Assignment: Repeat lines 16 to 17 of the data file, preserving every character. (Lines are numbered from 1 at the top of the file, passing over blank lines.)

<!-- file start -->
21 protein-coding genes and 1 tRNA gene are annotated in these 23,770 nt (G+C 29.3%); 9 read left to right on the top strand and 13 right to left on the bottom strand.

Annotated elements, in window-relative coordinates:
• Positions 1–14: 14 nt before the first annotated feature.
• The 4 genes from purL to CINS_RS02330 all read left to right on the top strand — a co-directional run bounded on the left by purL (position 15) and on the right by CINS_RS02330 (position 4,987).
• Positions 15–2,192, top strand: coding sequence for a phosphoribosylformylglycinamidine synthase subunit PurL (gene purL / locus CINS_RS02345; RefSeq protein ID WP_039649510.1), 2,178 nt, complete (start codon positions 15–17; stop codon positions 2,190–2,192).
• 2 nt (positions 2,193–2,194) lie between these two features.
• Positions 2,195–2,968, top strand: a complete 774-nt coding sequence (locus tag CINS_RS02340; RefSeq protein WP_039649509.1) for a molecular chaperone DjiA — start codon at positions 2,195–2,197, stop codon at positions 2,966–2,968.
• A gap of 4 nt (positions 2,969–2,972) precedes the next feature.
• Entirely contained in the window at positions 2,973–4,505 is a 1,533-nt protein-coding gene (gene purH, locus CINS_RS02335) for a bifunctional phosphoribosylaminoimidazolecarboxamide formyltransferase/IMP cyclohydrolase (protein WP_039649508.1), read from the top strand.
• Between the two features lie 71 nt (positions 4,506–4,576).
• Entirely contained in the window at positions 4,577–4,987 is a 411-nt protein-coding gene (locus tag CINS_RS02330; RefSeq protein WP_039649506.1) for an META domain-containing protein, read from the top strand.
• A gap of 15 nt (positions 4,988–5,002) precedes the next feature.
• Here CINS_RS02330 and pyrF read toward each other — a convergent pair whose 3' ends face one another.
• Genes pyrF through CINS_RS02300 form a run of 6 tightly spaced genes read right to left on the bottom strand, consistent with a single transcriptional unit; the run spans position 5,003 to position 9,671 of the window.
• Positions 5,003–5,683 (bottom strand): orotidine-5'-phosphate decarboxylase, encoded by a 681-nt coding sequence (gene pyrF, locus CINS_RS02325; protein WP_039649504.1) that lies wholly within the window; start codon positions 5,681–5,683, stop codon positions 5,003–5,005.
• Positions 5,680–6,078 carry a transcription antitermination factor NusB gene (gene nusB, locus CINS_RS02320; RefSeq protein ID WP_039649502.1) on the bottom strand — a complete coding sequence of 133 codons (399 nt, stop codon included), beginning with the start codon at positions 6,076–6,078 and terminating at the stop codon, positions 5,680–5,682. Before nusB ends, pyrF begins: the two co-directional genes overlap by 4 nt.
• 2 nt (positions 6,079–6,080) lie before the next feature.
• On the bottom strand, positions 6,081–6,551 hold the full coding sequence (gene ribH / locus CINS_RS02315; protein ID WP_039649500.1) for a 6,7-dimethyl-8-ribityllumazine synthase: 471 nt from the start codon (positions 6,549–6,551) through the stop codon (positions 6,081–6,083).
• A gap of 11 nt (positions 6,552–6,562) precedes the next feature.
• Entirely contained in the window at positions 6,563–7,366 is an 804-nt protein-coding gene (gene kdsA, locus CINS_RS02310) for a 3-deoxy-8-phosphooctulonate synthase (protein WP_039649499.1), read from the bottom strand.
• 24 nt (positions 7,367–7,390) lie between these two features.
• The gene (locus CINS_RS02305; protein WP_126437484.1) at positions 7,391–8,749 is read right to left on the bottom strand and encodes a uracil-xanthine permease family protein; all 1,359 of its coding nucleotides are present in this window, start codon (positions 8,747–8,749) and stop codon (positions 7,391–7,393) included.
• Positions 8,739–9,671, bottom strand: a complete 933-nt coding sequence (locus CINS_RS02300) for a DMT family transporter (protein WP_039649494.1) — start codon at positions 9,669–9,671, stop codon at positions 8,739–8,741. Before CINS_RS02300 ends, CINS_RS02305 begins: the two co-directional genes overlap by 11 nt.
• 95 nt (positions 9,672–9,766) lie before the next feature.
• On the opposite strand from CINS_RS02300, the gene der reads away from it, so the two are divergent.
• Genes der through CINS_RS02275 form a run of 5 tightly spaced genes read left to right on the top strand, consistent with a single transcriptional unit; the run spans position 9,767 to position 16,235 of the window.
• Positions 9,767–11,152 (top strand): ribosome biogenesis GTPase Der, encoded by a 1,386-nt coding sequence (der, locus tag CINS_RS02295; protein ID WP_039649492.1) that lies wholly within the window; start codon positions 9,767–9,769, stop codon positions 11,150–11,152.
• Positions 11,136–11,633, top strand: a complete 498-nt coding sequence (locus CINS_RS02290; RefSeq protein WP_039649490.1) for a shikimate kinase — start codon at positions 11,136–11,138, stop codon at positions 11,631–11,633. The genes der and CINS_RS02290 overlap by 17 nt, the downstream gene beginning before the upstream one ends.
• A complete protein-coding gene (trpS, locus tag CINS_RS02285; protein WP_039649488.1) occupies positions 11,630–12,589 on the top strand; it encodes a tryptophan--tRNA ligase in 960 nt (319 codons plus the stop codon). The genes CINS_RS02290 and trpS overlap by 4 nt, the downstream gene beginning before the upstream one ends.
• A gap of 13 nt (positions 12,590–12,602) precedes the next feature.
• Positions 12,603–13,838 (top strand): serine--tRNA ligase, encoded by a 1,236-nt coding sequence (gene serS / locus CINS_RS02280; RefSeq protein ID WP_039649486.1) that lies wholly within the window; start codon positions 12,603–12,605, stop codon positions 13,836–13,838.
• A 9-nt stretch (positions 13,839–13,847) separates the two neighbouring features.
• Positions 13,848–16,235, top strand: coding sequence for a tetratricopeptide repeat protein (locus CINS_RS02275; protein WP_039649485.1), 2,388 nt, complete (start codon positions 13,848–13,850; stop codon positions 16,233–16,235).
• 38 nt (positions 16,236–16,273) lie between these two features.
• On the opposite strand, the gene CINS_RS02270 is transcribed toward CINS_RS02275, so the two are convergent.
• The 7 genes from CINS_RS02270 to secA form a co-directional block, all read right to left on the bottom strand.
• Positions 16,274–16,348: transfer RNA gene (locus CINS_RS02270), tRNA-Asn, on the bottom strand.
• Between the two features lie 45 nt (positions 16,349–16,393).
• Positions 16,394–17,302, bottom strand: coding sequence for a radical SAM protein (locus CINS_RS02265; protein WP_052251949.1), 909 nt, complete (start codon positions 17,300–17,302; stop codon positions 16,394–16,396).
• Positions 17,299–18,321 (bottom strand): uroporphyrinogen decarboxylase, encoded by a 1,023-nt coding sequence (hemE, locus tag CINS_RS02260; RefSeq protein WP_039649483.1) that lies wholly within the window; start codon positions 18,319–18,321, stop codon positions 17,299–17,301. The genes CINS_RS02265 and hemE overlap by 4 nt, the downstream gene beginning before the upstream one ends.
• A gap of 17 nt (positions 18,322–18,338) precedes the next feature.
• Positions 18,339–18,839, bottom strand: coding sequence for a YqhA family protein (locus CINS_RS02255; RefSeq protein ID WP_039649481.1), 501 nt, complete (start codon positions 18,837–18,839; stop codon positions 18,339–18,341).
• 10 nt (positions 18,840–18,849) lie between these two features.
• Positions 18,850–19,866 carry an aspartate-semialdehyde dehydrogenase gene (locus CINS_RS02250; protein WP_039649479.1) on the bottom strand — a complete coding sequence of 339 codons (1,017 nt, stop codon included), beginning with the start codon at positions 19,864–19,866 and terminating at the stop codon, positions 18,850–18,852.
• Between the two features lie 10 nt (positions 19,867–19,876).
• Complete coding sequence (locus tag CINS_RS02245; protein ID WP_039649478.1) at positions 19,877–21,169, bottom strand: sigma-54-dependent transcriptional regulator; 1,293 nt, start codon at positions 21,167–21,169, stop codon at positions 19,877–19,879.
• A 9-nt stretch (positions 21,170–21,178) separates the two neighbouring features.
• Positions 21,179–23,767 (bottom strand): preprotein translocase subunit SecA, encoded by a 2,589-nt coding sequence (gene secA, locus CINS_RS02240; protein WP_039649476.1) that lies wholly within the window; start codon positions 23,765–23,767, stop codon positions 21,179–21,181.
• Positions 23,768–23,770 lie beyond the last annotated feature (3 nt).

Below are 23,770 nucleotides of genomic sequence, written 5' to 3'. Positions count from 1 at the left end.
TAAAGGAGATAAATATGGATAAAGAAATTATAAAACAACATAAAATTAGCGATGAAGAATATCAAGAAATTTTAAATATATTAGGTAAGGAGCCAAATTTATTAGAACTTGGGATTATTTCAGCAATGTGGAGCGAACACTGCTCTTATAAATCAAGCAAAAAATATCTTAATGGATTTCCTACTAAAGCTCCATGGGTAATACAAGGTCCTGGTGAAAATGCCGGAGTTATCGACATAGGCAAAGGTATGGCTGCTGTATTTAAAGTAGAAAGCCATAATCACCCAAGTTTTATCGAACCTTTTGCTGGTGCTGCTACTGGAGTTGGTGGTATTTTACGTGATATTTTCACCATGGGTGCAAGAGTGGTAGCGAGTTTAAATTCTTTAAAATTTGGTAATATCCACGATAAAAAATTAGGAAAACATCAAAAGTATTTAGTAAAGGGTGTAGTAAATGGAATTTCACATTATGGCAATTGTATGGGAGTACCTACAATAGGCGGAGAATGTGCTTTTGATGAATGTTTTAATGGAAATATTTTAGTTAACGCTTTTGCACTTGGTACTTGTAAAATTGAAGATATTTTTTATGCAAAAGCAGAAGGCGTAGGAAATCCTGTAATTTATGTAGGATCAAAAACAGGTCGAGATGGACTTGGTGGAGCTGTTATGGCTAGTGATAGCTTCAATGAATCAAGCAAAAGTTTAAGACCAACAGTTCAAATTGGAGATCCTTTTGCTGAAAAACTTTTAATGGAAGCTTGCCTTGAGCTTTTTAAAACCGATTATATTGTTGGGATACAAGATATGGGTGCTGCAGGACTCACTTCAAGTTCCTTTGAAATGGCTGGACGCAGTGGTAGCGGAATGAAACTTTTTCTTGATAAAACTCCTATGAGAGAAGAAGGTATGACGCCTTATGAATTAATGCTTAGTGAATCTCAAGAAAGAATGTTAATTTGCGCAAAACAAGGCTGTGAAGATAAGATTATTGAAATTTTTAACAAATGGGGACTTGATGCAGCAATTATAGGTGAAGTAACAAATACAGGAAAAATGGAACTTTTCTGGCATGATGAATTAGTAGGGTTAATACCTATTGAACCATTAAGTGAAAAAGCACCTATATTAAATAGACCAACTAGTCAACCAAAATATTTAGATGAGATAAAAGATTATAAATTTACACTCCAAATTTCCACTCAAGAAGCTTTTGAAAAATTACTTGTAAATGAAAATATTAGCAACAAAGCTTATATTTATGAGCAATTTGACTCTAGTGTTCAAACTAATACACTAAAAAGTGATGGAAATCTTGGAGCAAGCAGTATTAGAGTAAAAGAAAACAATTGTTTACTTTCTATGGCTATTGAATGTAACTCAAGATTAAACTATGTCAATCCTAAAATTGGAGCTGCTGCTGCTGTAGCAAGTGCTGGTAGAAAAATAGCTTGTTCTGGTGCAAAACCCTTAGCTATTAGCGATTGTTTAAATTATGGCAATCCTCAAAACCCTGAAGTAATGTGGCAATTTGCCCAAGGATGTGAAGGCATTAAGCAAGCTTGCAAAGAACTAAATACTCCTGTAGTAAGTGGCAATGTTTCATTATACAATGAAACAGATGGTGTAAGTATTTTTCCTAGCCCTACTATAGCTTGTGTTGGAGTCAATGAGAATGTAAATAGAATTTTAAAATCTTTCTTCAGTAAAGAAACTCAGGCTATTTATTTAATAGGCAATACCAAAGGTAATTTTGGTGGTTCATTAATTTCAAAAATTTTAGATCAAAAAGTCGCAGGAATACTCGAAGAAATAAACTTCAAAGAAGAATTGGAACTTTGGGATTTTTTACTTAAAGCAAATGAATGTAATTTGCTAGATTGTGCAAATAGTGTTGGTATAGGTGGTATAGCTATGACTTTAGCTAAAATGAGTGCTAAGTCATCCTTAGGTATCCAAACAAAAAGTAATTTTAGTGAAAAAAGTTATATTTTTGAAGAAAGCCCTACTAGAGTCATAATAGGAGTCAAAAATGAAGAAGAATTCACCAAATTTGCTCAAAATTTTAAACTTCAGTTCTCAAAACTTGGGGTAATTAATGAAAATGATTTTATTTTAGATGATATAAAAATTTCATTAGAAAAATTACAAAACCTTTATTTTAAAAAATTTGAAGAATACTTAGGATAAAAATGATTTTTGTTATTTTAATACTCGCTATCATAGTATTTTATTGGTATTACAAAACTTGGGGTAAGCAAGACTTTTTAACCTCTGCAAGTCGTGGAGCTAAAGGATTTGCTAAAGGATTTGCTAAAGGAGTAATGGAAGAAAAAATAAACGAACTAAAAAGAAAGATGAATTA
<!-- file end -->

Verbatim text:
• Positions 5,680–6,078 carry a transcription antitermination factor NusB gene (gene nusB, locus CINS_RS02320; RefSeq protein ID WP_039649502.1) on the bottom strand — a complete coding sequence of 133 codons (399 nt, stop codon included), beginning with the start codon at positions 6,076–6,078 and terminating at the stop codon, positions 5,680–5,682. Before nusB ends, pyrF begins: the two co-directional genes overlap by 4 nt.
• 2 nt (positions 6,079–6,080) lie before the next feature.